Overconstrained mechanism

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A Sarrus linkage.
Watt II overconstrained mechanism - ver.1
Watt II overconstrained mechanism - ver.2

An overconstrained mechanism is a linkage that has more degrees of freedom than is predicted by the mobility formula. The mobility formula evaluates the degree of freedom of a system of rigid bodies that results when constraints are imposed in the form of joints connecting the links.

If the links of the system move in three-dimensional space, then the mobility formula is

 M=6(N-1-j)+\sum_{i=1}^j f_i,

where N is the number of links in the system, j is the number of joints, and fi is the degree of freedom of the ith joint.

If the links in the system move planes parallel to a fixed plane, or in concentric spheres about a fixed point, then the mobility formula is

 M=3(N-1-j)+\sum_{i=1}^j f_i.

If a system of links and joints has mobility M=0 or less, yet still moves, then it is called an overconstrained mechanism.

Sarrus linkage[edit]

A well-known example of an overconstrained mechanism is the Sarrus mechanism, which consists of six bars connected by six hinged joints.

A general spatial linkage formed from six links and six hinged joints has mobility

 M = 6(N - 1 - j) + \sum_{i=1}^j f_i = 6(6-1-6) + 6 = 0,

and is therefore a structure.

The Sarrus mechanism has mobility M=1, rather than M=0, which means it has a particular set of dimensions that allow movement.[1]

Bennett's linkage[edit]

A Bennett's linkage

Another example of an overconstrained mechanism is Bennett's linkage, which consists of four links connected by four revolute joints.[2]

A general spatial linkage formed from four links and four hinged joints has mobility

 M = 6(N - 1 - j) + \sum_{i=1}^j f_i = 6(4-1-4) + 4 = -2,

which is a highly constrained system.

As in the case of the Sarrus linkage, it is a particular set of dimensions that makes the Bennett linkage movable.[3] [4]

The dimensional constraints that makes Bennett's linkage movable are the following. Let us number the links in order that links with consecutive index are joined (first and fourth links are also joined). For the i-th link, let us denote by di and ai respectively the distance and the oriented angle of the axes of the revolute joints of the link. Bennett's linkage must satisfies the following constraints:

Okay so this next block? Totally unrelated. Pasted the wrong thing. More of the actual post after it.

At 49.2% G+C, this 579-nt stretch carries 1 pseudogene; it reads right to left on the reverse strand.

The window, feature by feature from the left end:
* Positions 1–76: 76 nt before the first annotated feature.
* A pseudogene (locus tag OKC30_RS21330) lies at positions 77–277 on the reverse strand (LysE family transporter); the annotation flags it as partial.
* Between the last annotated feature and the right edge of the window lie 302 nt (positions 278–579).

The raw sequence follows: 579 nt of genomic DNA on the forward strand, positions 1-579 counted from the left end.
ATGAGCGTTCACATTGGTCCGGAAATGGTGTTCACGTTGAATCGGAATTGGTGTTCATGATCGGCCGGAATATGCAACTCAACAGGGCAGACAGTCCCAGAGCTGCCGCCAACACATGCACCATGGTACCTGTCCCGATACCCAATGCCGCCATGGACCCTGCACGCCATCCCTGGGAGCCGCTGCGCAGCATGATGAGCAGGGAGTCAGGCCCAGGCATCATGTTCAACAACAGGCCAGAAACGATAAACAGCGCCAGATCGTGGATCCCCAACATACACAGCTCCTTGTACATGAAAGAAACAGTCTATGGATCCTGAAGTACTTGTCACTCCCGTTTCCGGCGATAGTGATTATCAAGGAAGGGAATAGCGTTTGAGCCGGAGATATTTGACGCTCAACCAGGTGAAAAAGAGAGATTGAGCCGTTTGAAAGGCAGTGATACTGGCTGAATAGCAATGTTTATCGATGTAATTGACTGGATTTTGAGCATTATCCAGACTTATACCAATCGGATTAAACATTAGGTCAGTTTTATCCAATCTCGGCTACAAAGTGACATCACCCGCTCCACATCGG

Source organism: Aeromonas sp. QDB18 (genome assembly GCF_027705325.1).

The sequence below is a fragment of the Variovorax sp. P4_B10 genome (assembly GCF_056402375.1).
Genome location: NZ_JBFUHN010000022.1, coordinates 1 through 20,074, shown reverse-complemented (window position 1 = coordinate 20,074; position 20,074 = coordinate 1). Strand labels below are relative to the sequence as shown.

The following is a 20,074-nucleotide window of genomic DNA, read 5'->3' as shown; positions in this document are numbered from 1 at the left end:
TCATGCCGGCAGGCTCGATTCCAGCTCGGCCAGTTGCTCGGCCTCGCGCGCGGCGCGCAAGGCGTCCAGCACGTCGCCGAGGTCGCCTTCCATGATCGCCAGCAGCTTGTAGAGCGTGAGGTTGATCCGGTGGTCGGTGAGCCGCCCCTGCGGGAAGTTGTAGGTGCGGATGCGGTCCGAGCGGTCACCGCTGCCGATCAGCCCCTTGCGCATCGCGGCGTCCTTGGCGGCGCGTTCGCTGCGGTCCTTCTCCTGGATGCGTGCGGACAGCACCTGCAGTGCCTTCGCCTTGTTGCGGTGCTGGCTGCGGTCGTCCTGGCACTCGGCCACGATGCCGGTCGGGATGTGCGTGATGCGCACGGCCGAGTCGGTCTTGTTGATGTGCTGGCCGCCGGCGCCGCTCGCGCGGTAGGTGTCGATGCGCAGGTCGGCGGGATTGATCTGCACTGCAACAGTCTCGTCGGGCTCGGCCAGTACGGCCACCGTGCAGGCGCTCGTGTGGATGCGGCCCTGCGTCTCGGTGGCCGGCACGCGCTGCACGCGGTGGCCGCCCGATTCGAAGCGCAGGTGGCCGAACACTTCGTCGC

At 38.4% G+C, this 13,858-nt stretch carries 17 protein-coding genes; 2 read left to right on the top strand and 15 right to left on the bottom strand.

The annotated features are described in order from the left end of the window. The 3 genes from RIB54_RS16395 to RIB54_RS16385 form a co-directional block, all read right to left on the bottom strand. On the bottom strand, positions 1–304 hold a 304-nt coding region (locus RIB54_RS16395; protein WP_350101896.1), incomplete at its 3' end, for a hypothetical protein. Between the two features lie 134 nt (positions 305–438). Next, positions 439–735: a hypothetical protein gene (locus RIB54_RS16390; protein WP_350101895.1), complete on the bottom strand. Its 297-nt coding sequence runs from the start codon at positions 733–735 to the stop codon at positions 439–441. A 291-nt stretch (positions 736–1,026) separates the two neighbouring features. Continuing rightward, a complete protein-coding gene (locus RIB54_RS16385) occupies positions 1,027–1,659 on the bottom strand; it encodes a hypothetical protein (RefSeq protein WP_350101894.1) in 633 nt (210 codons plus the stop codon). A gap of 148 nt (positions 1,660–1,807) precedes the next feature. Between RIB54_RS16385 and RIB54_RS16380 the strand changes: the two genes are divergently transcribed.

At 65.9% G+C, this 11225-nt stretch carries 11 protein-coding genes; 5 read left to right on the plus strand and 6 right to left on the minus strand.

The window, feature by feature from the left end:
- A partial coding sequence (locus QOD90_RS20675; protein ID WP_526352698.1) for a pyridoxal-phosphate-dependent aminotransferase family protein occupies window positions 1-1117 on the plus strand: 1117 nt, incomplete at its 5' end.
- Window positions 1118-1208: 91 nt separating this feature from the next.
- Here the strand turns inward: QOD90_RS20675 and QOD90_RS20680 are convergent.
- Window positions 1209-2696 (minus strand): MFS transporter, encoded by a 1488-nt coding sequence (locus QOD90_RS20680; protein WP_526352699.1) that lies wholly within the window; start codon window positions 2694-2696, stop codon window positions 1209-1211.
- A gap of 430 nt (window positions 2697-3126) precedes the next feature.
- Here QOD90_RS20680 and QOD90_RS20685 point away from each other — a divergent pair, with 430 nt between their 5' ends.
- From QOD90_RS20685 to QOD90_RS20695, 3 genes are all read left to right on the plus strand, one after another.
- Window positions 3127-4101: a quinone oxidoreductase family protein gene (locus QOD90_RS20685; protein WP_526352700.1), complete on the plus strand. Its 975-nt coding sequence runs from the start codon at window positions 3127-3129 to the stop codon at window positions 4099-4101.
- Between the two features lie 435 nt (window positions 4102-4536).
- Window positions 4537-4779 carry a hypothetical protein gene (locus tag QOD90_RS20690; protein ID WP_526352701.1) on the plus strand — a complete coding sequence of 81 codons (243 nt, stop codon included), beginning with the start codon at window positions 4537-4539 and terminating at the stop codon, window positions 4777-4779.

\begin{align}
&d_1=d_3, \quad a_1=a_3\\
&d_2=d_4, \quad a_2=a_4\\
&\frac{d_1^2}{sin^2a_1}=\frac{d_2^2}{sin^2a_2}.
\end{align}

Moreover, the links are assembled in such a way that, for two links that are joined together, the common perpendicular to the joint axes of the first link intersects the common perpendicular of the joint axes of the second link.

Below is an external link to an animation of a Bennett's linkage.

Assembly of cognate linkages[edit]

Overconstrained mechanisms can be also obtained by assembling together cognate linkages; when their number is more than two, overconstrained mechanisms with negative calculated mobility will result. [5] [6] The companion animated GIFs show two types of overconstrained mechanisms obtained by assembling together function cognates of the Watt II type.

References[edit]

  1. ^ K. J. Waldron, Overconstrained Linkage Geometry by Solution of Closure Equations---Part 1. Method of Study, Mechanism and Machine Theory, Vol. 8, pp. 94-104, 1973.
  2. ^ Bennett, G. T. A new mechanism. Engineering, 1903, vol. 76, no 777
  3. ^ J. M. McCarthy and G. S. Soh, Geometric Design of Linkages, 2nd Edition, Springer 2010
  4. ^ Dai, J.S., Huang, Z., Lipkin, H., Mobility of Overconstrained Parallel Mechanisms, Special Supplement on Spatial Mechanisms and Robot Manipulators, Transactions of the ASME: Journal of Mechanical Design, 128(1): 220-229, 2006.
  5. ^ P.A. Simionescu & M.R. Smith (2000) "Applications of Watt II function generator cognates", Mechanism and Machine Theory, 35(11), p. 1535–1549.
  6. ^ P.A. Simionescu & M.R. Smith (2001) "Four- and six-bar function cognates and overconstrained mechanisms", Mechanism and Machine Theory, 36(8), p. 913–924.

External links[edit]